Monday, November 10, 2008

The Shadow of the radio

Last week I wrote about Walter B. Gibson, the man who virtually created the Shadow back in 1931. But the character and the mythos he carefully built up over his 280+ novels in Street and Smith's "Shadow Detective Magazine" were largely ignored by the Shadow's radio program.

When most people are asked about the Shadow, they can usually remember the quote "The Shadow Knows," if nothing else. For the most part, it's the radio version of the Shadow that people remember. And that quote is part of the show's opening:

"The weed of crime bears bitter fruit. The Shadow knows!"

The origin and premise are kept pretty simple, as befitting a half hour program. The Shadow is the alter-ego of Lamont Cranston, a wealthy man-about-town, and his power is simply one of hypnosis. He can "cloud men's minds" so that he seems invisible. His only assistant is Margo Lane, who serves as a somewhat love interest/person to rescue.

While the Shadow of the pulps is presented as a serious, somber and mysterious character, the radio's version seems anything but. Listen to this scene where Lamont and Margo discuss the chess club that Lamont's a member of.

The Chess Club Murders, scene 1

The carefree manner of Cranston and the easy banter suggest a crimefighter closer to the Saint than to single-minded avenger of justice.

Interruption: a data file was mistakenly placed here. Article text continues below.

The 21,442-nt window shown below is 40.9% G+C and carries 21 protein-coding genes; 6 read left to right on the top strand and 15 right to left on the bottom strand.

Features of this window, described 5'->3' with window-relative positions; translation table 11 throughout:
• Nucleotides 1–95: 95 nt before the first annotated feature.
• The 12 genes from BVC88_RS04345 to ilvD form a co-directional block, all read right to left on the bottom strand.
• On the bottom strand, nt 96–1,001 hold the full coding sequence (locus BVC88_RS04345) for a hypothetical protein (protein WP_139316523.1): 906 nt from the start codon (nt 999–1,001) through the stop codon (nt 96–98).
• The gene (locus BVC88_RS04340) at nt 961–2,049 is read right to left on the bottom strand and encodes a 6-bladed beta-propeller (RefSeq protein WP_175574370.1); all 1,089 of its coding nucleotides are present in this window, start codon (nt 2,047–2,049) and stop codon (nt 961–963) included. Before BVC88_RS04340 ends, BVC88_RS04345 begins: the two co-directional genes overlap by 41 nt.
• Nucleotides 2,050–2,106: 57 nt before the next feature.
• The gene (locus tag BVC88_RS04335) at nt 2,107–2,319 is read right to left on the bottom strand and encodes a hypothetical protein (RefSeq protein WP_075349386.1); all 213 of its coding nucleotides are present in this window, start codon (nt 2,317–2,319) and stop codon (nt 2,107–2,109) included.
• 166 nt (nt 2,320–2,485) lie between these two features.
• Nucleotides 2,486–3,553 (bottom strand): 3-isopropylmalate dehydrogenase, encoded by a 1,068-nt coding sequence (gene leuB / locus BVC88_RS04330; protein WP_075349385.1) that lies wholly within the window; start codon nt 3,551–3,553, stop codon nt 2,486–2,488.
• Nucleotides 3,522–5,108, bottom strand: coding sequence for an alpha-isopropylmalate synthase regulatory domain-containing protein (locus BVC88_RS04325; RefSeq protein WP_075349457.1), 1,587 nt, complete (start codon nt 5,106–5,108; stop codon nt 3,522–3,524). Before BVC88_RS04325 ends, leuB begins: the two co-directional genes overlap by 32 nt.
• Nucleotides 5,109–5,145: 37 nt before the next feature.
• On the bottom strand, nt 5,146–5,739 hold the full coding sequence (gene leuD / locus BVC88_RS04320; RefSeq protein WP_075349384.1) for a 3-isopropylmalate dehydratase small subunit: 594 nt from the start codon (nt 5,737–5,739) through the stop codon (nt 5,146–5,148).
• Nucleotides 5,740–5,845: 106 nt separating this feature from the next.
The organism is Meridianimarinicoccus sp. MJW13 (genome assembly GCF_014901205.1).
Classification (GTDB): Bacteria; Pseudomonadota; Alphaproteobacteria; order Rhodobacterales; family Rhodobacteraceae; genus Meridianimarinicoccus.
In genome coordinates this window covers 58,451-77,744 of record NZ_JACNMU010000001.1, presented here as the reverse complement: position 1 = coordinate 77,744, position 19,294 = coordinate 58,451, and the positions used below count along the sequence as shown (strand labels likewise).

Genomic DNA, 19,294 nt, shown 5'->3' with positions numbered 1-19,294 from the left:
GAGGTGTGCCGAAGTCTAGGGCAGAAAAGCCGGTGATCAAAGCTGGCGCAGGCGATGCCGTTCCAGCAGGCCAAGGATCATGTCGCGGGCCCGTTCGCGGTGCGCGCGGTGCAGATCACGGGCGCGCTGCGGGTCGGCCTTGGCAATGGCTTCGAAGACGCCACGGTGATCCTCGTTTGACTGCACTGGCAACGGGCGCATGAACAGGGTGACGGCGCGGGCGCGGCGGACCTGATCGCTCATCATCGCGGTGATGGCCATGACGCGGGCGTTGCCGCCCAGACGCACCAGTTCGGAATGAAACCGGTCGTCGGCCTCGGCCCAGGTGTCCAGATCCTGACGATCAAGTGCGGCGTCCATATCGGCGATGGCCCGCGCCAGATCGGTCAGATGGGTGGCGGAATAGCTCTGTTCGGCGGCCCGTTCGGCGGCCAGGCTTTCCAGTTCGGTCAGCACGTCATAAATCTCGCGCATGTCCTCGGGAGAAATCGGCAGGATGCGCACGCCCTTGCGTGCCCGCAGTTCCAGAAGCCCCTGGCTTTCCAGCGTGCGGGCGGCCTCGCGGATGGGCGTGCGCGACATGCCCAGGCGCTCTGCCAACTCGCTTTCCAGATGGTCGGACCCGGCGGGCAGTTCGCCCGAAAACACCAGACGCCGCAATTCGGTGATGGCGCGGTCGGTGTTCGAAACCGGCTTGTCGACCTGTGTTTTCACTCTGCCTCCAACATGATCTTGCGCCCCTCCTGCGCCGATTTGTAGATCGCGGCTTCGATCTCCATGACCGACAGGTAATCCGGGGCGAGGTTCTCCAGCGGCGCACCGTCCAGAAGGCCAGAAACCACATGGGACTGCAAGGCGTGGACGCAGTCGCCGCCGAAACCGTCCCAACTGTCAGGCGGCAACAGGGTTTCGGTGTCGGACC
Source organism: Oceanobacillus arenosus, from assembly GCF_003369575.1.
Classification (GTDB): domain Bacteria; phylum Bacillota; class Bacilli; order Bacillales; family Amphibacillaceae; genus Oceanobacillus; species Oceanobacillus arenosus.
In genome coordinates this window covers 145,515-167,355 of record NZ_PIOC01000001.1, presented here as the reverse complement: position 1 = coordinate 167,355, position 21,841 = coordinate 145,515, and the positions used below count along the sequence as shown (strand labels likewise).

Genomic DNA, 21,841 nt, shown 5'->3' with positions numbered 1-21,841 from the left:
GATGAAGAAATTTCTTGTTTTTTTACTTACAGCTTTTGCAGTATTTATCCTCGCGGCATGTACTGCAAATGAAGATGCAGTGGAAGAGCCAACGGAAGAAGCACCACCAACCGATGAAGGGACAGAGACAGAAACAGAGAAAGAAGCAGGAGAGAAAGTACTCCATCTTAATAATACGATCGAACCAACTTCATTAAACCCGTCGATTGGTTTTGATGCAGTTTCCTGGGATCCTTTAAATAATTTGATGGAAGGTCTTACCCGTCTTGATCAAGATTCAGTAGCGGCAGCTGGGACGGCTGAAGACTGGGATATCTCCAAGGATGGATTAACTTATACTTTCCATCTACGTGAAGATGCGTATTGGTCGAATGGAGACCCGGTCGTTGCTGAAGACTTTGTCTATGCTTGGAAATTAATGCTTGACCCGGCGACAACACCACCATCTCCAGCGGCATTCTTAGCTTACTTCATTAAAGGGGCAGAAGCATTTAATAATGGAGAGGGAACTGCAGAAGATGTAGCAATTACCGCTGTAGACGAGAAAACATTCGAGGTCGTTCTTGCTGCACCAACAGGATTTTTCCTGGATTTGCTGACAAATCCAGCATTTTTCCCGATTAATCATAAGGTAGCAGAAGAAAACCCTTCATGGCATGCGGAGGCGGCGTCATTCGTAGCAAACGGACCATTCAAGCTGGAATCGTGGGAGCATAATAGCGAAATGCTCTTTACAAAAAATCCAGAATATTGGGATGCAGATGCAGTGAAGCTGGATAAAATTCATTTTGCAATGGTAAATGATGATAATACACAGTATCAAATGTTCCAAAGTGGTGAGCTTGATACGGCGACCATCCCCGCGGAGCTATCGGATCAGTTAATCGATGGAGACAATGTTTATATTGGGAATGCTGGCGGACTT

There's a significant change occurs when Cranston becomes the Shadow (and starts speaking through a tube to distort his voice). Here's a pivotal scene where he confronts one of the suspects in the chess club murders.

The change in tone give the radio drama an interesting dynamic, and overall the Shadow's radio program presented a solid half-hour of entertainment.

When the Shadow started out in 1930, he was the host of "The Detective Story Hour," an anthology radio program that dramatized stories published in Street and Smith pulps. In 1932, the Shadow had his own show (but still just as a narrator), and the Shadow Detective Magazine was gaining readership at a tremendous pace. Finally, in 1937, the Shadow became the hero of the radio program.

Walter B. Gibson co-wrote many of the scripts, and a young Orson Welles voiced the Shadow, along with Agnes Moorehead (later to play Endora on "Bewitched") as Margo Lane. Through cast changes and a World War, the Shadow radio show remained popular. Eventually, like many other radio programs, it fell victim to the new technology television, ending its 21-year run in late 1954.

And while I still prefer the Shadow of the pulps, there's something about the radio Shadow that I like very much. What exactly is that quality?

The Shadow knows.

- Ralph

Day 143 of the WJMA Web Watch.

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